Exhibition open: Wednesday 1 to Thursday 16 May 2019 | 10am-4pm Mon-Fri

Hala (meaning ‘aura’ in Arabic’) is a series of large format photographs by artist Steve Macleod. It was inspired by a collection of photographs that Macleod came across whilst working in Dubai in 2008. The images were by British explorer Sir Wilfred Thesiger, who had made several incursions into the Empty Quarter, known by Bedouin as Rub al Khali.

Macleod’s interest was sparked not by the striking photographs Thesiger took, but by a small comment he made: “In the desert I had found a freedom unattainable in civilization’.

Macleod’s work is characterised by landscape’s direct relationship to psychological states. During a conversation with an Emirati friend in Abu Dhabi, he learnt of the Al Hajar exclusion zone: “During my research people told me there is nothing to see at Al Hajar. What struck was the notion of ‘nothing’ and what it meant. I had to go there to find what that nothing might be…”

The Al Hajar Mountains run down the eastern region of the Arabian Peninsula, its range of cretaceous limestone and ophiolites separates the low coastal plains of Oman from the desert plateau. It is the highest and most inhospitable place in the region. There are few access tracks and an exclusion zone rings much of the area. Very few venture into this barren geography. Viewed from Dubai, floating on the horizon, it becomes clear this area is unlike the desert terrain we commonly associate with the UAE.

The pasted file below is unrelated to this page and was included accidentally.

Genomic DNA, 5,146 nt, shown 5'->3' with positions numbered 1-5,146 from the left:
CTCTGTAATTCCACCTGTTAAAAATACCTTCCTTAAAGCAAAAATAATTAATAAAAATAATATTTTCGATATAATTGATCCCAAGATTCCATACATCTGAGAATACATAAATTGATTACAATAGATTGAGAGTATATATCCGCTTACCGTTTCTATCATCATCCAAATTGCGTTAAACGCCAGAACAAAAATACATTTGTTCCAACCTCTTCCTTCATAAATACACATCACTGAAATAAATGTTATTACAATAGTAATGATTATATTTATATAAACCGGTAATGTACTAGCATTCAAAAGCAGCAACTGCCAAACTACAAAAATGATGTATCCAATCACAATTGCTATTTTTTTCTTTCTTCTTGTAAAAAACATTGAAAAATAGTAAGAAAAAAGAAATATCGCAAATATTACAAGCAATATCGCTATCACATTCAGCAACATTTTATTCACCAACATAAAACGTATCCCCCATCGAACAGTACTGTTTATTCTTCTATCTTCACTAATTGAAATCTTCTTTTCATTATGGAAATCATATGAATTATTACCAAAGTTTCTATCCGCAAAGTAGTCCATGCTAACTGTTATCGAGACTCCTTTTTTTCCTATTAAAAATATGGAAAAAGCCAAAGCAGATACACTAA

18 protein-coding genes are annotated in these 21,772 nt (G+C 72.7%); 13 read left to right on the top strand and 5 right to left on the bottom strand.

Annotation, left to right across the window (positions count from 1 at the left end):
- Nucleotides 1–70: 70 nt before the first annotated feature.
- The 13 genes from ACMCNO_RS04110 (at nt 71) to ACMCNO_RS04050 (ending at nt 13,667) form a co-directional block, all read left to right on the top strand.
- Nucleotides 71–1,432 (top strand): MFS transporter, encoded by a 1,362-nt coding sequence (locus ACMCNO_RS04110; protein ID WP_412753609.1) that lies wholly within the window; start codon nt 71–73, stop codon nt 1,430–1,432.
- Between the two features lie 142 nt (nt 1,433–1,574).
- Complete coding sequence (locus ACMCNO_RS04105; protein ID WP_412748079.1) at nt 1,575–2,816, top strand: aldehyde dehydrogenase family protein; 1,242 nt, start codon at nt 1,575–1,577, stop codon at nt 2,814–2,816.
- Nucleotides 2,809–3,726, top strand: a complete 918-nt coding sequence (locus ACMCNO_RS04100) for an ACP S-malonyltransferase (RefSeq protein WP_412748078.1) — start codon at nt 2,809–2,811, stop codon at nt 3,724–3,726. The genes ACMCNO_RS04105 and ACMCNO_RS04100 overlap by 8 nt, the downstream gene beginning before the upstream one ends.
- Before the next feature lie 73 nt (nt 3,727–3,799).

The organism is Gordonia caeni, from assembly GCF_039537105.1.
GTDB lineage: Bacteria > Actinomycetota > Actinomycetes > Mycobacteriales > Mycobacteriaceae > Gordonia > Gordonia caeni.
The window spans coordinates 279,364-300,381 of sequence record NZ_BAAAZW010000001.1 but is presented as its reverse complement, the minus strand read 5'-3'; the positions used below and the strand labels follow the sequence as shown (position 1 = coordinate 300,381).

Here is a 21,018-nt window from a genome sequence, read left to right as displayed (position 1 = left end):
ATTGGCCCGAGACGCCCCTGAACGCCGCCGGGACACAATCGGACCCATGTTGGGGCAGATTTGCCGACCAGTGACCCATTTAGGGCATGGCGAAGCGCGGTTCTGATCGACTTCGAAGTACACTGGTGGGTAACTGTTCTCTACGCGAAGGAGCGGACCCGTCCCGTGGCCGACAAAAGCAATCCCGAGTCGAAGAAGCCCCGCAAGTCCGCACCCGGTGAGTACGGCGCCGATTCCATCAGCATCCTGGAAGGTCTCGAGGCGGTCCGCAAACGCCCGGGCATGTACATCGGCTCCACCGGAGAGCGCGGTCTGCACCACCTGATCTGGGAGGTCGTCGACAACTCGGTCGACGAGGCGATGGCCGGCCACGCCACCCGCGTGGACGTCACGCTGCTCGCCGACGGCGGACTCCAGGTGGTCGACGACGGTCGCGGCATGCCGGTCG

The resulting large format photographs exist within the Pictorialist tradition, works that aim to transmit emotional intent, where images are created rather than recorded. These images act as ambassadors for Macleod’s experience. They speak of a journey from desert lowlands to a stark and exposed summit – an exploration towards wellness and light.